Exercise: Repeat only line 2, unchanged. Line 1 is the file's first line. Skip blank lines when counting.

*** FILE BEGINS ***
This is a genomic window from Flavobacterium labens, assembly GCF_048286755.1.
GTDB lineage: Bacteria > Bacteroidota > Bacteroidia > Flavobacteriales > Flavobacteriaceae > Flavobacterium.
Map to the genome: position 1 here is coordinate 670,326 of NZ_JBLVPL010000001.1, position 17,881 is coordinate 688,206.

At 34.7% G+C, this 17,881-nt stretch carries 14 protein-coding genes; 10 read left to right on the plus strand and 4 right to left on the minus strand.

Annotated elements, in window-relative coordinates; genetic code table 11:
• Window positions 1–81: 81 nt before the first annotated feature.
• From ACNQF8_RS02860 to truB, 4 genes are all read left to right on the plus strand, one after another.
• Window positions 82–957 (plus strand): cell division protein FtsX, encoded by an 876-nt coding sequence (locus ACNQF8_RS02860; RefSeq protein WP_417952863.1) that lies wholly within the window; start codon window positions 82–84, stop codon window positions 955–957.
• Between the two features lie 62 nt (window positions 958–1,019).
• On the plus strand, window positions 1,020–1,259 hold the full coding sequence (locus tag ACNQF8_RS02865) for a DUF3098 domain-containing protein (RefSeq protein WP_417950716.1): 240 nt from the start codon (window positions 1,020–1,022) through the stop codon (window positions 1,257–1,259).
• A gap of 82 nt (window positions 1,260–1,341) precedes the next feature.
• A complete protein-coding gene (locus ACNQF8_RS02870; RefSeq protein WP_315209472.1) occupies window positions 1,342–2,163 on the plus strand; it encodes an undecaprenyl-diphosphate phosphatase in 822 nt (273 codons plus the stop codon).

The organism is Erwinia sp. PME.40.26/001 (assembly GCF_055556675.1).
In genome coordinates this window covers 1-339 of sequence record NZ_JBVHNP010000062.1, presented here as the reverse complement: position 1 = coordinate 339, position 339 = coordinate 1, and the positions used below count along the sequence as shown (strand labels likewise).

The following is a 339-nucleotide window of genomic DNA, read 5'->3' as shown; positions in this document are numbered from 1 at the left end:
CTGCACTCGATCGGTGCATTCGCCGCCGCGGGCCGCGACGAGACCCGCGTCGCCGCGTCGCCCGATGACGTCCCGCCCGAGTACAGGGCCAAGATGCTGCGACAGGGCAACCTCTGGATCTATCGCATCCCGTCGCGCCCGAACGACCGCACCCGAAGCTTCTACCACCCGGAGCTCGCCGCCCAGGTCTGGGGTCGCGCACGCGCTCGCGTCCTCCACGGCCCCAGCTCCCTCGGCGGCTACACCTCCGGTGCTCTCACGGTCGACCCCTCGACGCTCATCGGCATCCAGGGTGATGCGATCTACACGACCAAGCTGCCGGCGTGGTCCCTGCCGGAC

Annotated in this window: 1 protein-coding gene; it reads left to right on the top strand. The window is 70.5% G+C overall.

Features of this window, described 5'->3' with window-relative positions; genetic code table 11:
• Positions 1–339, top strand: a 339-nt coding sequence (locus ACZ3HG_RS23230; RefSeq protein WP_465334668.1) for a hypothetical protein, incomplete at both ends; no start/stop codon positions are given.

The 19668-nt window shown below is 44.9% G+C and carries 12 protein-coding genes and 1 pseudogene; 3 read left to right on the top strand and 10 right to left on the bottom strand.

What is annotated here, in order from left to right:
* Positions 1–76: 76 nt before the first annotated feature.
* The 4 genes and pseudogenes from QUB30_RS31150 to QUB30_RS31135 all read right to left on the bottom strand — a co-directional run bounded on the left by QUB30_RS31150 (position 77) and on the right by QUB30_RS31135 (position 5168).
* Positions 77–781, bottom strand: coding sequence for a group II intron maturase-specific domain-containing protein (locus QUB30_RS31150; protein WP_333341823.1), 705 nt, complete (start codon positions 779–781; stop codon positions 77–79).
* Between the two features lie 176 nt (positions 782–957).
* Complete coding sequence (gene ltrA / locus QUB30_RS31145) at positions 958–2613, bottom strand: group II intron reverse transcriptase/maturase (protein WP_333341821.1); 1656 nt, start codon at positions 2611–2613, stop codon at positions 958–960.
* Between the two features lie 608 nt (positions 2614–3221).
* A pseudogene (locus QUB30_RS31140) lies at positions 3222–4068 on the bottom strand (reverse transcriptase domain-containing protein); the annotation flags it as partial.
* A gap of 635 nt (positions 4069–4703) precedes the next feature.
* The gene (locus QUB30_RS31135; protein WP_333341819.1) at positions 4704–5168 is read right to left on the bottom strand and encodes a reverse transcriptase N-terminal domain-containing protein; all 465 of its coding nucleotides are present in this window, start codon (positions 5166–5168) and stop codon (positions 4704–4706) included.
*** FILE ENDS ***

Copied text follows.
GTDB lineage: Bacteria > Bacteroidota > Bacteroidia > Flavobacteriales > Flavobacteriaceae > Flavobacterium.